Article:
Dr. Chris Peterson was a widely loved and cherished leader and founder, along with Dr. Martin Seligman, of the field of Positive Psychology. In his last book, Pursuing the Good Life: 100 Reflections on Positive Psychology, Chris shares a collection of stories embodying excellence, kindness, generosity, courage, perspective, and cheeky humor. In this easy to read, lovely, irreverent text based on the science of Positive Psychology, Chris teaches us with his whole heart. In Pursuing the Good Life, Chris shows us how to recognize and appreciate the best in others with inspiring stories highlighting people, popular culture and what matters most in life: our humanity.
Sadly Chris died too soon this past October at the age of only 62. He was legendary and his legacy will live on. Chris inspired excellence globally, and embodied generosity, perspective, and brilliant humor; he was larger than life. He taught us, with his whole heart how, “Other people matter.” With Dr. Martin Seligman, he led us to understand the importance of harnessing our “Character Strengths and Virtues,” and how to recognize and appreciate the best in others.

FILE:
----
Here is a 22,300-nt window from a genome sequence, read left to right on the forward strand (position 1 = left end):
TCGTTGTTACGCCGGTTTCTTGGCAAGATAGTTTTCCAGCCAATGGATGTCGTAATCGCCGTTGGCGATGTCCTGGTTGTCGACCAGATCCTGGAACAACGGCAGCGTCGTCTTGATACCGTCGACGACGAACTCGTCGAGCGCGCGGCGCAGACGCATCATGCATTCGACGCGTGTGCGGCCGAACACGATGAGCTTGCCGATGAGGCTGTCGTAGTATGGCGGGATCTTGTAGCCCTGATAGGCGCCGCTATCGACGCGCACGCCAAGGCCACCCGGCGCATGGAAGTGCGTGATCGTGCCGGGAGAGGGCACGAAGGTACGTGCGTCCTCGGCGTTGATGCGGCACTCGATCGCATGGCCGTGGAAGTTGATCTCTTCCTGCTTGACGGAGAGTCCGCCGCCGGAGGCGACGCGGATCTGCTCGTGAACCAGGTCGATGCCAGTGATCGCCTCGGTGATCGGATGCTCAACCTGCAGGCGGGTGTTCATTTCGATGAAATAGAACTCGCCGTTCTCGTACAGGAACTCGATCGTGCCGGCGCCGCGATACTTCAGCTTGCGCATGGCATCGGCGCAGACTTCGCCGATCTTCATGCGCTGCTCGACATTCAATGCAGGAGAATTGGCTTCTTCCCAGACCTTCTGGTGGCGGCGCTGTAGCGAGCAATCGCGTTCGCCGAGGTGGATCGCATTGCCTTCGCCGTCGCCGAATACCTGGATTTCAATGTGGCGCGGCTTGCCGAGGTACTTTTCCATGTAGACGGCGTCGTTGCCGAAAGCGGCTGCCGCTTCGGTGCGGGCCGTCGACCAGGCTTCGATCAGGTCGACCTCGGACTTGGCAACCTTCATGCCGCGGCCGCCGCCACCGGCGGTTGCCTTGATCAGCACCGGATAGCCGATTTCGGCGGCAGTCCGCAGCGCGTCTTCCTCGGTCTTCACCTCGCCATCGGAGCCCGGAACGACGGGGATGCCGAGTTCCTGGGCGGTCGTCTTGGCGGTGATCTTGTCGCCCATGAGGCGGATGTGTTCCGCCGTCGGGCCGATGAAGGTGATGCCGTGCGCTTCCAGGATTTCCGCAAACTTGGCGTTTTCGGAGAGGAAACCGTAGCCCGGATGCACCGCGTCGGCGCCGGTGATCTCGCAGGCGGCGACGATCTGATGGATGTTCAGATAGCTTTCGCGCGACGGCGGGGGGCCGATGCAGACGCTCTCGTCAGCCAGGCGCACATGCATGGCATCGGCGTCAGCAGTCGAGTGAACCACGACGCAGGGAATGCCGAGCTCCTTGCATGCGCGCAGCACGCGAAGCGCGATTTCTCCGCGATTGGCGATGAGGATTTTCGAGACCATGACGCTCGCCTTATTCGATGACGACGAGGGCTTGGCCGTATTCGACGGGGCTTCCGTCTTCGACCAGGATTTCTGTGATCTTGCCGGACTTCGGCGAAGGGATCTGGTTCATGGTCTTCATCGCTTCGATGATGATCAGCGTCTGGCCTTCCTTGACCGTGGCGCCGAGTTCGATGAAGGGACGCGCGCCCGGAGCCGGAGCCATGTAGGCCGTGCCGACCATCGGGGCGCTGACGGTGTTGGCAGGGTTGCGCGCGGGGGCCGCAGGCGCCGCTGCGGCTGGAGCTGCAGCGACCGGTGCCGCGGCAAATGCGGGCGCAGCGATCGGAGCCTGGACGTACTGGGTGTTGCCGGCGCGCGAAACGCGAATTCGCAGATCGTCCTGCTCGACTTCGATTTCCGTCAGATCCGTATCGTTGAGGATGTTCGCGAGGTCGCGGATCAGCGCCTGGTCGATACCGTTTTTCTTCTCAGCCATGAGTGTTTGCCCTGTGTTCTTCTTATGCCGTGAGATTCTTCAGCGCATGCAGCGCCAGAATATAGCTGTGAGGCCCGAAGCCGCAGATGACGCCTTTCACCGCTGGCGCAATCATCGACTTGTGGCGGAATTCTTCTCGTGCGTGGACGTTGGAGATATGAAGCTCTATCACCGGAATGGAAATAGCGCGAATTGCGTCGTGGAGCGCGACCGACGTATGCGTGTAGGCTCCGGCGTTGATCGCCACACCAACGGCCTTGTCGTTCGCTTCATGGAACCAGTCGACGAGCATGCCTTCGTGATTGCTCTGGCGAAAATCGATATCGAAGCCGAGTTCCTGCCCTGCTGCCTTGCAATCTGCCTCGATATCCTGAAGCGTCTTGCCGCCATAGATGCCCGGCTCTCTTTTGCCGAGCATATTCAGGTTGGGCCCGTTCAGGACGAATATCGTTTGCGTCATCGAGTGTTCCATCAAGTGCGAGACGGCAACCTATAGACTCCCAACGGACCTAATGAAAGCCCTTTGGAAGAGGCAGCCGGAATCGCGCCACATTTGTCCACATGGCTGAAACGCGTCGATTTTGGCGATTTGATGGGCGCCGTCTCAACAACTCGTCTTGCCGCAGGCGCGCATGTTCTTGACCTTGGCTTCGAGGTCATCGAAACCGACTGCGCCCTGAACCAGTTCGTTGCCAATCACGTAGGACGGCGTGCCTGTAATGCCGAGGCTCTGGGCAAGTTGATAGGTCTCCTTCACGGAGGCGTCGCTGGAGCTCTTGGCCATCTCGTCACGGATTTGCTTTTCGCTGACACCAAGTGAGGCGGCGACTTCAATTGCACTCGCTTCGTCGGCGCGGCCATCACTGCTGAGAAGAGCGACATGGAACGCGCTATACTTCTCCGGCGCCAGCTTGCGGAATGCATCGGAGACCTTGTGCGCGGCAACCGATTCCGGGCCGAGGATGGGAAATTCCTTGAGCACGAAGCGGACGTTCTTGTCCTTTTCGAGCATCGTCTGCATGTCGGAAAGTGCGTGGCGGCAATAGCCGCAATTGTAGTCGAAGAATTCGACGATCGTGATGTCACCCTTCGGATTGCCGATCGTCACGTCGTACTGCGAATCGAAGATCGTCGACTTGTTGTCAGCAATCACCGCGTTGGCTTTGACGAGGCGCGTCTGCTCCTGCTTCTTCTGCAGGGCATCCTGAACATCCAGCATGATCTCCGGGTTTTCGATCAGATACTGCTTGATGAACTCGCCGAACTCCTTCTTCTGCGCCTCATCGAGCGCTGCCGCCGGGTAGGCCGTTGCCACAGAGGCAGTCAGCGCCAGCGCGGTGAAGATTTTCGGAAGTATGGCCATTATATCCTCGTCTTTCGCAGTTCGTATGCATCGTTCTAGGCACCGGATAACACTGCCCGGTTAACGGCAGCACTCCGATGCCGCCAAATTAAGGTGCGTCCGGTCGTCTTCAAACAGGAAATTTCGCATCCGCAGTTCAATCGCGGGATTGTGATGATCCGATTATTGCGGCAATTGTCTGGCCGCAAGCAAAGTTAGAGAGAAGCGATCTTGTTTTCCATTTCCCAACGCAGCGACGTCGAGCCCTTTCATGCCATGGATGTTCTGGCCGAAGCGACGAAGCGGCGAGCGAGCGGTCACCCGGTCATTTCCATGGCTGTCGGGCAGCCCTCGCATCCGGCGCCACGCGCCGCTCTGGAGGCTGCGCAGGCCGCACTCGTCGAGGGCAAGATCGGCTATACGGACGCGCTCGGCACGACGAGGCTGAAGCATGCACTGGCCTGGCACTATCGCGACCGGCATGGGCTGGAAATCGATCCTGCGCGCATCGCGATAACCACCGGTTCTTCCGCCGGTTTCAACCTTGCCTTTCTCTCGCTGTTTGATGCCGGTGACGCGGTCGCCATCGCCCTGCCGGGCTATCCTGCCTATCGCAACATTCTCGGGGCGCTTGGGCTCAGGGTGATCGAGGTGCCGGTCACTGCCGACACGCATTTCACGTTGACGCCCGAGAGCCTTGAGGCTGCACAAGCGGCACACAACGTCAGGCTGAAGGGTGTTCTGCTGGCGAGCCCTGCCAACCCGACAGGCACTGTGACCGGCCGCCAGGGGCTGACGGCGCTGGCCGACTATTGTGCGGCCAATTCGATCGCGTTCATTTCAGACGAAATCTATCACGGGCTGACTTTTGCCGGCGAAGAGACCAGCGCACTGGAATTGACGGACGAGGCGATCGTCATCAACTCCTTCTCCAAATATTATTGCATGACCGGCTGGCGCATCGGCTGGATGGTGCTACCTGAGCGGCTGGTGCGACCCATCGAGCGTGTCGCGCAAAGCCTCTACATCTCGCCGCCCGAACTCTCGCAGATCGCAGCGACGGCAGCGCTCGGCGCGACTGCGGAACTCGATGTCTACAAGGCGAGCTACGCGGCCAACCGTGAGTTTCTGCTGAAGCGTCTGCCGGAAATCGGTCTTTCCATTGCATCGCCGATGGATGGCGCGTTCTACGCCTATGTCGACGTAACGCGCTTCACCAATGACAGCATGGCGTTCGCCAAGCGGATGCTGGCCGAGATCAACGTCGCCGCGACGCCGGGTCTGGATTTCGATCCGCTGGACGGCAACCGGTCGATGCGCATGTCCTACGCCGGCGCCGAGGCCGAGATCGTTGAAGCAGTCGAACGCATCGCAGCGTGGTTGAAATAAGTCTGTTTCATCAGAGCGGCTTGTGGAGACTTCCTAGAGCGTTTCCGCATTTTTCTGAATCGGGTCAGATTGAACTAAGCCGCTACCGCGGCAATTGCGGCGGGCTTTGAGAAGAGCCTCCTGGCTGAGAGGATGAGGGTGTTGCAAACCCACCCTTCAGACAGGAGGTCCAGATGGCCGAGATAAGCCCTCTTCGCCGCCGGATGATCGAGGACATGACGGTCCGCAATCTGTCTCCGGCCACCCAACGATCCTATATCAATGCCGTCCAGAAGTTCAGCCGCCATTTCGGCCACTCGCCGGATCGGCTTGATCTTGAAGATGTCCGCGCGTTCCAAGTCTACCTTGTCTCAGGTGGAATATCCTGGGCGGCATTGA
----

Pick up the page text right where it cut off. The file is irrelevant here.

Chris was among the most shy, brilliant, generous, funny people I’ve ever met. He inspired and people loved to listen to what Chris had to say. He was a great presenter: a caring, relatively soft spoken public speaker, who always had an important message. When I look back, I can see Dr. Nansook Park and Chris presenting together on Positive Education when we were in China together; Chris always looked so happy when Nansook was with him.
Chris really got it; his perspective on life was uncanny, and I can’t help to think Chris went out on John Lennon’s birthday, October 9. Like John Lennon, Chris was a brilliant man who exemplified humanity, peace and love. He also loved music and was astute about popular culture along with things deeply scientific.
The last time I hugged Chris, we were saying good bye after this year’s Center for Consciousness Studies Conference at George Mason University. Chris was at the checkout desk. We spoke of his excitement on going back to China, Michigan, his family, and about his summer plans. He asked me about my doctoral studies and said 5 words I cherish: “I am proud of you.” I loved him for lighting the fire under me and for helping me to aim to do my best in life, ‘Breathing Positive Psychology.’
It gives me some comfort to know that he lived life so fully, inspired deeply with his kindness, thoughts, words, and actions, and has made iconic contributions forever linking our humanity in perpetuity via his passion for teaching and studies.
Thank you, Chris, and rest well knowing you mattered.